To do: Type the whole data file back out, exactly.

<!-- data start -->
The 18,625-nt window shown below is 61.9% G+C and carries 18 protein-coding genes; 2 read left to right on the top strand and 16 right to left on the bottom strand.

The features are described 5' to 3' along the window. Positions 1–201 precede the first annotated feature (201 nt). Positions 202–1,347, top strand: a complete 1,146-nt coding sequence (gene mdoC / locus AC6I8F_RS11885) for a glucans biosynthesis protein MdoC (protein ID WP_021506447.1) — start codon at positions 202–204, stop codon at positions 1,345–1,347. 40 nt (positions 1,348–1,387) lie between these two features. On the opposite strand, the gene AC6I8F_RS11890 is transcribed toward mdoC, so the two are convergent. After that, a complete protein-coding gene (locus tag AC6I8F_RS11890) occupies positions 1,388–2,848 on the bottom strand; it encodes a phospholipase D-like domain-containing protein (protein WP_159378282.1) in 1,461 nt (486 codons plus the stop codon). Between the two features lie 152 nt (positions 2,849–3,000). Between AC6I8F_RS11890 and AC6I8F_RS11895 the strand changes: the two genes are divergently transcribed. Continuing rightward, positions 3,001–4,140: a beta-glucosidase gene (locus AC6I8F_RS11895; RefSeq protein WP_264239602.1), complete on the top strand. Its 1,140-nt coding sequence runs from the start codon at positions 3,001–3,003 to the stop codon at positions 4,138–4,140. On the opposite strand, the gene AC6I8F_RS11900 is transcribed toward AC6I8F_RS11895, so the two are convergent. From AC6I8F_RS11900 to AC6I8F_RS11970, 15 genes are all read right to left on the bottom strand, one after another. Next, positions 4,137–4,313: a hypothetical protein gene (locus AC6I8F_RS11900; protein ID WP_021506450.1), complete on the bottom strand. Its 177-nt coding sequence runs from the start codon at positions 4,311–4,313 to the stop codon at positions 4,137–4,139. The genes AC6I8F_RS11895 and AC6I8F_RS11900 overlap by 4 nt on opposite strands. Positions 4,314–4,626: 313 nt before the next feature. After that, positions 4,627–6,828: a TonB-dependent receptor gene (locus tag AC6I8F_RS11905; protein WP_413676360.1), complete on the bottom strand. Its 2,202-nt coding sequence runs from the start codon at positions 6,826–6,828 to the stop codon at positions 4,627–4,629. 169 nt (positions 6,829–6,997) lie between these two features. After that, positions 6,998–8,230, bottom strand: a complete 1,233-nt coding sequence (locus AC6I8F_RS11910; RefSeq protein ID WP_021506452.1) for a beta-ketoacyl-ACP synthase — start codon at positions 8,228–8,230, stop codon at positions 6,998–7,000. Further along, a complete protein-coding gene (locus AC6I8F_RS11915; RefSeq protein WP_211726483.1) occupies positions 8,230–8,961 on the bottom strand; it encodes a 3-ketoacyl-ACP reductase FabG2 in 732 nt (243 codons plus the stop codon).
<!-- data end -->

The 18,625-nt window shown below is 61.9% G+C and carries 18 protein-coding genes; 2 read left to right on the top strand and 16 right to left on the bottom strand.

The features are described 5' to 3' along the window. Positions 1–201 precede the first annotated feature (201 nt). Positions 202–1,347, top strand: a complete 1,146-nt coding sequence (gene mdoC / locus AC6I8F_RS11885) for a glucans biosynthesis protein MdoC (protein ID WP_021506447.1) — start codon at positions 202–204, stop codon at positions 1,345–1,347. 40 nt (positions 1,348–1,387) lie between these two features. On the opposite strand, the gene AC6I8F_RS11890 is transcribed toward mdoC, so the two are convergent. After that, a complete protein-coding gene (locus tag AC6I8F_RS11890) occupies positions 1,388–2,848 on the bottom strand; it encodes a phospholipase D-like domain-containing protein (protein WP_159378282.1) in 1,461 nt (486 codons plus the stop codon). Between the two features lie 152 nt (positions 2,849–3,000). Between AC6I8F_RS11890 and AC6I8F_RS11895 the strand changes: the two genes are divergently transcribed. Continuing rightward, positions 3,001–4,140: a beta-glucosidase gene (locus AC6I8F_RS11895; RefSeq protein WP_264239602.1), complete on the top strand. Its 1,140-nt coding sequence runs from the start codon at positions 3,001–3,003 to the stop codon at positions 4,138–4,140. On the opposite strand, the gene AC6I8F_RS11900 is transcribed toward AC6I8F_RS11895, so the two are convergent. From AC6I8F_RS11900 to AC6I8F_RS11970, 15 genes are all read right to left on the bottom strand, one after another. Next, positions 4,137–4,313: a hypothetical protein gene (locus AC6I8F_RS11900; protein ID WP_021506450.1), complete on the bottom strand. Its 177-nt coding sequence runs from the start codon at positions 4,311–4,313 to the stop codon at positions 4,137–4,139. The genes AC6I8F_RS11895 and AC6I8F_RS11900 overlap by 4 nt on opposite strands. Positions 4,314–4,626: 313 nt before the next feature. After that, positions 4,627–6,828: a TonB-dependent receptor gene (locus tag AC6I8F_RS11905; protein WP_413676360.1), complete on the bottom strand. Its 2,202-nt coding sequence runs from the start codon at positions 6,826–6,828 to the stop codon at positions 4,627–4,629. 169 nt (positions 6,829–6,997) lie between these two features. After that, positions 6,998–8,230, bottom strand: a complete 1,233-nt coding sequence (locus AC6I8F_RS11910; RefSeq protein ID WP_021506452.1) for a beta-ketoacyl-ACP synthase — start codon at positions 8,228–8,230, stop codon at positions 6,998–7,000. Further along, a complete protein-coding gene (locus AC6I8F_RS11915; RefSeq protein WP_211726483.1) occupies positions 8,230–8,961 on the bottom strand; it encodes a 3-ketoacyl-ACP reductase FabG2 in 732 nt (243 codons plus the stop codon).